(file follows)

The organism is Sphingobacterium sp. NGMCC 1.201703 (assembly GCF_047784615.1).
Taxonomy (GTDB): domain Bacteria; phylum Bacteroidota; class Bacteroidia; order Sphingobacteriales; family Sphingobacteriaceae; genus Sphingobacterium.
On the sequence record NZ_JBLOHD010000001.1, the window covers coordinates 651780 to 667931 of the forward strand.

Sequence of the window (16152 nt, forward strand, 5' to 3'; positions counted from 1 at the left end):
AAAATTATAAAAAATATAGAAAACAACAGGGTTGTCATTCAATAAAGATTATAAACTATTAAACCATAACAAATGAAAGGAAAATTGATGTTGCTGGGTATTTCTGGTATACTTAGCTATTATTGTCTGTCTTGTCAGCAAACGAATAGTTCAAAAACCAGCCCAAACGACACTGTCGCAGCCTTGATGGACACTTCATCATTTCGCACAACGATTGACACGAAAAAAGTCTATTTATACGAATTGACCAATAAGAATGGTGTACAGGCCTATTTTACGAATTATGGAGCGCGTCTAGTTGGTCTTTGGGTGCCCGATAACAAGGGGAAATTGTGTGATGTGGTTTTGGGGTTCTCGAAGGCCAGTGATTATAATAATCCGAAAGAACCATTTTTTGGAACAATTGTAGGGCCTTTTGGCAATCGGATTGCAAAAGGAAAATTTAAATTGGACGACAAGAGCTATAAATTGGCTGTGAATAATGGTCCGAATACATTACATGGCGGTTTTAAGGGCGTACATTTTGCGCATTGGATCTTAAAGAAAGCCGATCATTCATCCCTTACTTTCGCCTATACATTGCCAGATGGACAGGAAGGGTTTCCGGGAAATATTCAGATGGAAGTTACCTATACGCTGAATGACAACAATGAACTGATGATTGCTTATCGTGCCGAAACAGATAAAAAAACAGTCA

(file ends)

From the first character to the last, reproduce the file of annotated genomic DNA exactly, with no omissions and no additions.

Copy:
The organism is Sphingobacterium sp. NGMCC 1.201703 (assembly GCF_047784615.1).
Taxonomy (GTDB): domain Bacteria; phylum Bacteroidota; class Bacteroidia; order Sphingobacteriales; family Sphingobacteriaceae; genus Sphingobacterium.
On the sequence record NZ_JBLOHD010000001.1, the window covers coordinates 651780 to 667931 of the forward strand.

Sequence of the window (16152 nt, forward strand, 5' to 3'; positions counted from 1 at the left end):
AAAATTATAAAAAATATAGAAAACAACAGGGTTGTCATTCAATAAAGATTATAAACTATTAAACCATAACAAATGAAAGGAAAATTGATGTTGCTGGGTATTTCTGGTATACTTAGCTATTATTGTCTGTCTTGTCAGCAAACGAATAGTTCAAAAACCAGCCCAAACGACACTGTCGCAGCCTTGATGGACACTTCATCATTTCGCACAACGATTGACACGAAAAAAGTCTATTTATACGAATTGACCAATAAGAATGGTGTACAGGCCTATTTTACGAATTATGGAGCGCGTCTAGTTGGTCTTTGGGTGCCCGATAACAAGGGGAAATTGTGTGATGTGGTTTTGGGGTTCTCGAAGGCCAGTGATTATAATAATCCGAAAGAACCATTTTTTGGAACAATTGTAGGGCCTTTTGGCAATCGGATTGCAAAAGGAAAATTTAAATTGGACGACAAGAGCTATAAATTGGCTGTGAATAATGGTCCGAATACATTACATGGCGGTTTTAAGGGCGTACATTTTGCGCATTGGATCTTAAAGAAAGCCGATCATTCATCCCTTACTTTCGCCTATACATTGCCAGATGGACAGGAAGGGTTTCCGGGAAATATTCAGATGGAAGTTACCTATACGCTGAATGACAACAATGAACTGATGATTGCTTATCGTGCCGAAACAGATAAAAAAACAGTCA